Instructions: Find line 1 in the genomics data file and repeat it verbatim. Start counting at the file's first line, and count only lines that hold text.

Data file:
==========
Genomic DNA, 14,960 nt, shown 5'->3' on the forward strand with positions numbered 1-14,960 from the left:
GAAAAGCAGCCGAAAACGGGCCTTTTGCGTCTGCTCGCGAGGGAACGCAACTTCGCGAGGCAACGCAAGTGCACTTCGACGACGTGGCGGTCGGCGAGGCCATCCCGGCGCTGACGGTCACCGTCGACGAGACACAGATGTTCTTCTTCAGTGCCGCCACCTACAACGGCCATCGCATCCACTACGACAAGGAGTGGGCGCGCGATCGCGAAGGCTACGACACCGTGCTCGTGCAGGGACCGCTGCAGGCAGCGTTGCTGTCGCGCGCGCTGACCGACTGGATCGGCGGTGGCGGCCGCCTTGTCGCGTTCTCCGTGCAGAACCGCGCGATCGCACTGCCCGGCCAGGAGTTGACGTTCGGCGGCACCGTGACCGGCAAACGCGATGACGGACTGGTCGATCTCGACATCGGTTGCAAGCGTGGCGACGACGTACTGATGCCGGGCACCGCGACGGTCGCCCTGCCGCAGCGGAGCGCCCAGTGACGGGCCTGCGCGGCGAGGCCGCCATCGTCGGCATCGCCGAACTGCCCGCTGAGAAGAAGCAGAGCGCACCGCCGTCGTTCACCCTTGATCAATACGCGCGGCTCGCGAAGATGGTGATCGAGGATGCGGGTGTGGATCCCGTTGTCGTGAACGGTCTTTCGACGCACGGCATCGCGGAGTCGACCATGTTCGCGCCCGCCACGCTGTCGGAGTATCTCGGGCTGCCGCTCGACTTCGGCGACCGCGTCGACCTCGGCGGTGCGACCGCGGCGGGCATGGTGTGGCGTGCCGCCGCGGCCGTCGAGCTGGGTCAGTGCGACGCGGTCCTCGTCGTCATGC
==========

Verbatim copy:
Genomic DNA, 14,960 nt, shown 5'->3' on the forward strand with positions numbered 1-14,960 from the left: